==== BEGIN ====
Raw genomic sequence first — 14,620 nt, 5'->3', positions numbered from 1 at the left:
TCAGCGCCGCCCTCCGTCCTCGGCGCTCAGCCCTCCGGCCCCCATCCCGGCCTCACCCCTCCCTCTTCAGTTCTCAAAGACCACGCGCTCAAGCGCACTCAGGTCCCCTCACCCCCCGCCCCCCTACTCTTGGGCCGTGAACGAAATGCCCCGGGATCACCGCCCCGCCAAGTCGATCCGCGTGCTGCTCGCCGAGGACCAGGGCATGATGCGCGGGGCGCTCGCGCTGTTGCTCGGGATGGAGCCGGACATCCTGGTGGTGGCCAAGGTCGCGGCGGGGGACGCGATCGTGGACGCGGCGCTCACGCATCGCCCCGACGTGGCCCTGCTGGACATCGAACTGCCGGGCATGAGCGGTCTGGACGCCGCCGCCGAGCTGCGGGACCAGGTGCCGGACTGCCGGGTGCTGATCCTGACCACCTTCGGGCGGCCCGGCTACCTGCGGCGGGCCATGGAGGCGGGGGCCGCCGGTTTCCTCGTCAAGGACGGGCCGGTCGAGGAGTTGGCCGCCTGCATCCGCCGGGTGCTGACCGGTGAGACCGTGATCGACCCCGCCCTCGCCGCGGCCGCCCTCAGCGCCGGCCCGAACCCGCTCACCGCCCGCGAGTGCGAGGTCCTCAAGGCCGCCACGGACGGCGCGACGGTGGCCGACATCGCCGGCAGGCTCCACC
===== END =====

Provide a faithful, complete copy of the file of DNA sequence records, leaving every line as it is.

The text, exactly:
Raw genomic sequence first — 14,620 nt, 5'->3', positions numbered from 1 at the left:
TCAGCGCCGCCCTCCGTCCTCGGCGCTCAGCCCTCCGGCCCCCATCCCGGCCTCACCCCTCCCTCTTCAGTTCTCAAAGACCACGCGCTCAAGCGCACTCAGGTCCCCTCACCCCCCGCCCCCCTACTCTTGGGCCGTGAACGAAATGCCCCGGGATCACCGCCCCGCCAAGTCGATCCGCGTGCTGCTCGCCGAGGACCAGGGCATGATGCGCGGGGCGCTCGCGCTGTTGCTCGGGATGGAGCCGGACATCCTGGTGGTGGCCAAGGTCGCGGCGGGGGACGCGATCGTGGACGCGGCGCTCACGCATCGCCCCGACGTGGCCCTGCTGGACATCGAACTGCCGGGCATGAGCGGTCTGGACGCCGCCGCCGAGCTGCGGGACCAGGTGCCGGACTGCCGGGTGCTGATCCTGACCACCTTCGGGCGGCCCGGCTACCTGCGGCGGGCCATGGAGGCGGGGGCCGCCGGTTTCCTCGTCAAGGACGGGCCGGTCGAGGAGTTGGCCGCCTGCATCCGCCGGGTGCTGACCGGTGAGACCGTGATCGACCCCGCCCTCGCCGCGGCCGCCCTCAGCGCCGGCCCGAACCCGCTCACCGCCCGCGAGTGCGAGGTCCTCAAGGCCGCCACGGACGGCGCGACGGTGGCCGACATCGCCGGCAGGCTCCACC